Polypharmacy is certainly a problem in the elderly population. Forgetfulness, and drug and dose confusion can lead to multiple problems; in addition, over time, cognitive deterioration will make complicated drug management schemes even more difficult for patients to handle.
Aware of this problem, physicians often try to simplify schemes by discontinuing drugs, but what should we discontinue when it means risking patient health? This study recently presented at JAMA at least clarifies what drug NEVER to discontinue.
The study looked at a cohort of 29,047 patients older than 65 who were on statins, hypertensive medication, antidiabetics and antiplatelets between 2013 and 2015.
This study was particularly focused on patients discontinuing statins. These were matched using propensity score to be compared against patients who stayed on all medication (statins and the rest).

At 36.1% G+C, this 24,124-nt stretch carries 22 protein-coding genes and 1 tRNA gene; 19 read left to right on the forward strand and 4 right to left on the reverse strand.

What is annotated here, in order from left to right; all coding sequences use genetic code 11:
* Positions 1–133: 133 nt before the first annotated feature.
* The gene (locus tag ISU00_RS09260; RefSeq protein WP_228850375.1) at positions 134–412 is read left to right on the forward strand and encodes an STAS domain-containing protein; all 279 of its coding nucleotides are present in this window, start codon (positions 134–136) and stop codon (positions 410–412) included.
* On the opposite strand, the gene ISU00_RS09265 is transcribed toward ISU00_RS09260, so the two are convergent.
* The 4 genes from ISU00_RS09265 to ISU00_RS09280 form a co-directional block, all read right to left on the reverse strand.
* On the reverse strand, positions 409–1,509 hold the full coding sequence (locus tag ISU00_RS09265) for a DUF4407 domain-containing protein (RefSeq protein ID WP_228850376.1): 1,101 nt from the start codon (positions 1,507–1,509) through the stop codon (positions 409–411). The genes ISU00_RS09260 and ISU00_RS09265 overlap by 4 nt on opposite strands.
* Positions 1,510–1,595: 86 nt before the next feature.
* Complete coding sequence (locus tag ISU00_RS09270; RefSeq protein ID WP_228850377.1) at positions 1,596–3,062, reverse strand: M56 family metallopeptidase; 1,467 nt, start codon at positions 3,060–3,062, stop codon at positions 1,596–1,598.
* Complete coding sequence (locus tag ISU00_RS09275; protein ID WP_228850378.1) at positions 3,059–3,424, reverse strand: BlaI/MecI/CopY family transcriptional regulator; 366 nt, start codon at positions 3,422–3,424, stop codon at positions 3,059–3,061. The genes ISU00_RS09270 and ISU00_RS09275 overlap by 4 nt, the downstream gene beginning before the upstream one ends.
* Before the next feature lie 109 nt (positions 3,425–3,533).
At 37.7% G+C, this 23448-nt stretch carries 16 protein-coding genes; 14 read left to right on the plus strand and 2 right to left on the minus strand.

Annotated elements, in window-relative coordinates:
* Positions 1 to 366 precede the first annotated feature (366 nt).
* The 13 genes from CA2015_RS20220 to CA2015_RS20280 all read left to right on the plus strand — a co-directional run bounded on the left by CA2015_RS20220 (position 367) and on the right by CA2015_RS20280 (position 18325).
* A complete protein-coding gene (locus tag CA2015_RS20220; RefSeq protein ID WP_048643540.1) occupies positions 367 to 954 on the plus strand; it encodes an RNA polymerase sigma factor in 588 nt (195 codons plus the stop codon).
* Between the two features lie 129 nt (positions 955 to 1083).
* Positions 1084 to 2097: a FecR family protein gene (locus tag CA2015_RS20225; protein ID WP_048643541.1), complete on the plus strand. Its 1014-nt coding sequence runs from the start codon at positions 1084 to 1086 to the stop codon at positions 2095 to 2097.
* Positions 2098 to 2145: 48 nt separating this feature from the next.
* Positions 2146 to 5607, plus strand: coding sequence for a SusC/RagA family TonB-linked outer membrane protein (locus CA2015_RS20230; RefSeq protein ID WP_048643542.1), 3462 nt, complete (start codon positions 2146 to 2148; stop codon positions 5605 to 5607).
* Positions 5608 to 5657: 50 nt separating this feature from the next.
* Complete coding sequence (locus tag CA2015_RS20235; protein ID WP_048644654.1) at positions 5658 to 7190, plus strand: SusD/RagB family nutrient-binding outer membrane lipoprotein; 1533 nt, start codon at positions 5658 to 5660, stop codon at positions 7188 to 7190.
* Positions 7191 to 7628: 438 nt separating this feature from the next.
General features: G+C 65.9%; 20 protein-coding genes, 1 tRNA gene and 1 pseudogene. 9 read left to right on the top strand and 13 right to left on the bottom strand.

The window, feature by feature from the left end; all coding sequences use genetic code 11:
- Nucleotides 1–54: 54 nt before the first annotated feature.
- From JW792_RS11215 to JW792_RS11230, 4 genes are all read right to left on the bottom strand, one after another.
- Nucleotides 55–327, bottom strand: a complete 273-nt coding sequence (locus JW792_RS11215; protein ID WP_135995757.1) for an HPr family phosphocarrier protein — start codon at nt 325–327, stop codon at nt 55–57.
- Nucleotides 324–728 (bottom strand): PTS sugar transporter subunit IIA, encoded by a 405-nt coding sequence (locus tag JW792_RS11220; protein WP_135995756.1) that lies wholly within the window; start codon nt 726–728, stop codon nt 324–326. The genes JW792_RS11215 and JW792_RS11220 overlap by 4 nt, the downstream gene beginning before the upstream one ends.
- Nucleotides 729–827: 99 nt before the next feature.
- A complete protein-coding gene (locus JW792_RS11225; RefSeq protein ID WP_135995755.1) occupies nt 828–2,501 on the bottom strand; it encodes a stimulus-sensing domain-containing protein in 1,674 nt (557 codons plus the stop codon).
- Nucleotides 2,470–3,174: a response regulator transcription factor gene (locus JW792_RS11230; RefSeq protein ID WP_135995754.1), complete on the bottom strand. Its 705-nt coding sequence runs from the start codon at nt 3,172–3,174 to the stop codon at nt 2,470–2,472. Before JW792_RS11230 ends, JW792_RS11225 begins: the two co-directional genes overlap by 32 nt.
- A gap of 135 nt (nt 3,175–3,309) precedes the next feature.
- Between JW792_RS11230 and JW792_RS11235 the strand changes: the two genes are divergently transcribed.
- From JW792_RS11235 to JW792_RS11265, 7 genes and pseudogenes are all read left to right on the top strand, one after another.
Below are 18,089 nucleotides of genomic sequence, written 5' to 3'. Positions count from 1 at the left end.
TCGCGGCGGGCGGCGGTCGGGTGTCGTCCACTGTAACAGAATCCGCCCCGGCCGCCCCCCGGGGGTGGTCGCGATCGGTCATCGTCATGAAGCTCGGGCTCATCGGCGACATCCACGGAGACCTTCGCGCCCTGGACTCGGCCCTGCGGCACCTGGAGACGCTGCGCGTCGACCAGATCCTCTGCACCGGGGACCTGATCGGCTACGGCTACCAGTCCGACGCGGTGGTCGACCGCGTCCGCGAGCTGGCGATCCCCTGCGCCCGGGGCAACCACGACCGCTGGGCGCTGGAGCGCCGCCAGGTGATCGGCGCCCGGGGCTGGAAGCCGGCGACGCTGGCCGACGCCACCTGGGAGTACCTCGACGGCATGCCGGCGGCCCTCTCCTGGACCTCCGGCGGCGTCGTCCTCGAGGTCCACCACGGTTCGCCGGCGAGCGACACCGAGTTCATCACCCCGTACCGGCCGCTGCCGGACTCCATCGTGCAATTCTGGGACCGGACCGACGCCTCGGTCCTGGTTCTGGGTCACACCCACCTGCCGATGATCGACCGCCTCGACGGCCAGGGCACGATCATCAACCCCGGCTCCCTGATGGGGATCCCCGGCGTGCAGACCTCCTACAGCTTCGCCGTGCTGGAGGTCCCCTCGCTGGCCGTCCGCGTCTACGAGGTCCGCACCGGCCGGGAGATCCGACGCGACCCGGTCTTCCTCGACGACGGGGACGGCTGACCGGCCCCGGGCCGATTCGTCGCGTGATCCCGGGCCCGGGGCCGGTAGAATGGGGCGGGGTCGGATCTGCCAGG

Of the total population of nearly 30,000 patients, 20% discontinued statins and kept taking the rest of prescribed medication; the rest of the population kept taking all drugs and served as control group.
Patients discontinuing statins had higher risk of hospitalization for cardiac failure (HR 1.24; CI 95%, 1.07-1.43), any adverse cardiovascular event (HR, 1.14; CI 95%, 1.03-1.26), all cause death (HR, 1.15; CI 95%, 1.02-1.30) and emergency hospitalization for any cause (HR, 1.12; CI 95%, 1.05-1.19).
Comorbidities rate resulted very similar in both groups, which makes it hard to believe doctors would discontinue statins because of patient frailty.
Patients receiving polypharmacy who for whatever reason discontinue statins (while still taking the rest of prescribed drugs) present increased risk of fatal and non-fatal events.
Original Title: Cardiovascular Outcomes and Mortality Associated With Discontinuing Statins in Older Patients Receiving Polypharmacy.
Reference: Federico Rea et al. JAMA Netw Open. 2021 Jun 1;4(6):e2113186. doi: 10.1001/jamanetworkopen.2021.13186.